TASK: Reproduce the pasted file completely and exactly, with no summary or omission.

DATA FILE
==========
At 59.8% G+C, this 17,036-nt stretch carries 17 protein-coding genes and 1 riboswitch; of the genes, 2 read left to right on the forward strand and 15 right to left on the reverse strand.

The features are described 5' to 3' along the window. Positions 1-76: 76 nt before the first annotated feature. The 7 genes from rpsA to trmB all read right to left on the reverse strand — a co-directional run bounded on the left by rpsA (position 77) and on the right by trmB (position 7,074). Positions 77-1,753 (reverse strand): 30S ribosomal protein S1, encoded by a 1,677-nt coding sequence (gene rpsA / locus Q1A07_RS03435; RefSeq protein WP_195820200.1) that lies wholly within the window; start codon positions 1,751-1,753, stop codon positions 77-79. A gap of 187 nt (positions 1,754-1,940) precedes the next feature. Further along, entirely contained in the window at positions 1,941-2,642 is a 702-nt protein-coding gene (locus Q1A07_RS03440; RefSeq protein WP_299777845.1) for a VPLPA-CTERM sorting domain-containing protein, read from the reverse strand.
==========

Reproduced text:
At 59.8% G+C, this 17,036-nt stretch carries 17 protein-coding genes and 1 riboswitch; of the genes, 2 read left to right on the forward strand and 15 right to left on the reverse strand.

The features are described 5' to 3' along the window. Positions 1-76: 76 nt before the first annotated feature. The 7 genes from rpsA to trmB all read right to left on the reverse strand — a co-directional run bounded on the left by rpsA (position 77) and on the right by trmB (position 7,074). Positions 77-1,753 (reverse strand): 30S ribosomal protein S1, encoded by a 1,677-nt coding sequence (gene rpsA / locus Q1A07_RS03435; RefSeq protein WP_195820200.1) that lies wholly within the window; start codon positions 1,751-1,753, stop codon positions 77-79. A gap of 187 nt (positions 1,754-1,940) precedes the next feature. Further along, entirely contained in the window at positions 1,941-2,642 is a 702-nt protein-coding gene (locus Q1A07_RS03440; RefSeq protein WP_299777845.1) for a VPLPA-CTERM sorting domain-containing protein, read from the reverse strand.